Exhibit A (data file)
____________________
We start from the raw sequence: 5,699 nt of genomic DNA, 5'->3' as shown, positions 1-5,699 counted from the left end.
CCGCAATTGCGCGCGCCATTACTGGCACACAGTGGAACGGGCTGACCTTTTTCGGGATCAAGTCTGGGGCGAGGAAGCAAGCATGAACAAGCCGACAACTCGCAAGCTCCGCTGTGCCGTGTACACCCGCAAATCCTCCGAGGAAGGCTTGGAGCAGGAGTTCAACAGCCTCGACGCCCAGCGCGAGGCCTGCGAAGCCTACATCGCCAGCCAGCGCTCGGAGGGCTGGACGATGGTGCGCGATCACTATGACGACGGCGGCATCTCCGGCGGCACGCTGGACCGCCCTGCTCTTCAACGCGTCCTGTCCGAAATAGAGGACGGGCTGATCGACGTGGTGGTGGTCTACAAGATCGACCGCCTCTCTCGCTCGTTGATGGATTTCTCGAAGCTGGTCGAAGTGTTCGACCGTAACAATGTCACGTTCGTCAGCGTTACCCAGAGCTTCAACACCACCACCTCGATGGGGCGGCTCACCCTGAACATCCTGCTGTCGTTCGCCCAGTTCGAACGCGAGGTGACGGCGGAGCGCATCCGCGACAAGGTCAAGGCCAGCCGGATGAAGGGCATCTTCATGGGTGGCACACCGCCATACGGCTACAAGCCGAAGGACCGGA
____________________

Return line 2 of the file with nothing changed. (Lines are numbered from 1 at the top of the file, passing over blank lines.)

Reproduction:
CCGCAATTGCGCGCGCCATTACTGGCACACAGTGGAACGGGCTGACCTTTTTCGGGATCAAGTCTGGGGCGAGGAAGCAAGCATGAACAAGCCGACAACTCGCAAGCTCCGCTGTGCCGTGTACACCCGCAAATCCTCCGAGGAAGGCTTGGAGCAGGAGTTCAACAGCCTCGACGCCCAGCGCGAGGCCTGCGAAGCCTACATCGCCAGCCAGCGCTCGGAGGGCTGGACGATGGTGCGCGATCACTATGACGACGGCGGCATCTCCGGCGGCACGCTGGACCGCCCTGCTCTTCAACGCGTCCTGTCCGAAATAGAGGACGGGCTGATCGACGTGGTGGTGGTCTACAAGATCGACCGCCTCTCTCGCTCGTTGATGGATTTCTCGAAGCTGGTCGAAGTGTTCGACCGTAACAATGTCACGTTCGTCAGCGTTACCCAGAGCTTCAACACCACCACCTCGATGGGGCGGCTCACCCTGAACATCCTGCTGTCGTTCGCCCAGTTCGAACGCGAGGTGACGGCGGAGCGCATCCGCGACAAGGTCAAGGCCAGCCGGATGAAGGGCATCTTCATGGGTGGCACACCGCCATACGGCTACAAGCCGAAGGACCGGA